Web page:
Dissertation/Thesis Abstract

Structural Complexity in Stationary Stochastic Dynamical Systems
by Ellison, Christopher James, Ph.D., University of California, Davis, 2011, 182; 3482120
Abstract (Summary)

This dissertation is an information-theoretic analysis of discrete-time, discrete-valued, stationary, stochastic dynamical systems that are modeled by edge-emitting, finite-state hidden Markov models. The approach follows that of computational mechanics, a discipline which uses the optimal predictor of a dynamical system, known as the ε-machine, to uniquely characterize its structural properties. One of the primary contributions of this thesis is a closed-form expression for the excess entropy, a measure of structure which describes the amount of information that the entire past of the system shares with the entire future of the system. Generalizing away from ε-machines, we then define a number of structural measures for generic hidden Markov models through the decomposition of their state entropy. This decomposition breaks the state entropy into four components: excess entropy, crypticity, oracular information, and gauge information. Finally, this thesis utilizes optimal predictors and retrodictors in a detailed study of irreversibility. The bidirectional machine is introduced as an encompassing model of dynamical systems from which one can calculate, in closed-form, a number of well-known, and also new, measures of structural complexity.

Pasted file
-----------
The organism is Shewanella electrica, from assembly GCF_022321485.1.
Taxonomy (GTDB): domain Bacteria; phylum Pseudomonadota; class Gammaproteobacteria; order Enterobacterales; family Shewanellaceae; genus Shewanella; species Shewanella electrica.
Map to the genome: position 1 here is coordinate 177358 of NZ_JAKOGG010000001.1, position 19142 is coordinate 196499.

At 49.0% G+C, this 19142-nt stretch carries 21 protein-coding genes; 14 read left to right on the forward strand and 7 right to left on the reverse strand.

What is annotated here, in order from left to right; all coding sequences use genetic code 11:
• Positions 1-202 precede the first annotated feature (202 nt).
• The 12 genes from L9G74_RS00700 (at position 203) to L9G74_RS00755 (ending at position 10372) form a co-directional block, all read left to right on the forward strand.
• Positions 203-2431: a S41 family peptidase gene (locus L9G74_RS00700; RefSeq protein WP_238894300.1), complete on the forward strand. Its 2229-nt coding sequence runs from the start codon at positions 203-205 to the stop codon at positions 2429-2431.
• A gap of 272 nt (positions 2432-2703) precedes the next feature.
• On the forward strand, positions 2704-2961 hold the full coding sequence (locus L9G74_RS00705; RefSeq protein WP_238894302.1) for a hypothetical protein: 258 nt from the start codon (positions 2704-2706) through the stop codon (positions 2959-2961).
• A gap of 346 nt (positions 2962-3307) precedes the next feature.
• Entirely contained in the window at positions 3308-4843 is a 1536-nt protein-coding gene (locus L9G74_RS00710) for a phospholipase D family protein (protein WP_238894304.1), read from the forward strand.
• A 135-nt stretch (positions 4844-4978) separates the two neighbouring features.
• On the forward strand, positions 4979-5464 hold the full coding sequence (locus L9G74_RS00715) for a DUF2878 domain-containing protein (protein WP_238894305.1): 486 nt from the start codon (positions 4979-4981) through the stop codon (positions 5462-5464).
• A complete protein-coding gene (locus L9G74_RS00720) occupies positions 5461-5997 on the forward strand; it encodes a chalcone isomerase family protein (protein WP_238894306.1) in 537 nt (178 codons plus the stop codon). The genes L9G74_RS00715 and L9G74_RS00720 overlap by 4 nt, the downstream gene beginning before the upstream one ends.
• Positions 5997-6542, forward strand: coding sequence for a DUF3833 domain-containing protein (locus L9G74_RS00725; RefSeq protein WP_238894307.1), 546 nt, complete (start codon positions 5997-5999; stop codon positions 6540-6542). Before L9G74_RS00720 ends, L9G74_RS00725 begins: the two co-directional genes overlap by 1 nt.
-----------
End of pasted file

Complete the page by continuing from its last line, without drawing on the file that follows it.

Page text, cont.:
Indexing (document details)
Advisor: Crutchfield, James P.
Commitee: D'Souza, Raissa M., Rundle, John B.
School: University of California, Davis
Department: Physics
School Location: United States -- California
Source: DAI-B 73/03, Dissertation Abstracts International
Subjects: Applied Mathematics, Theoretical physics, Computer science
Keywords: Automata, Computational mechanics, Dynamical systems, Hidden Markov models, Information theory, Stochastic processes
Publication Number: 3482120
ISBN: 978-1-267-02338-4
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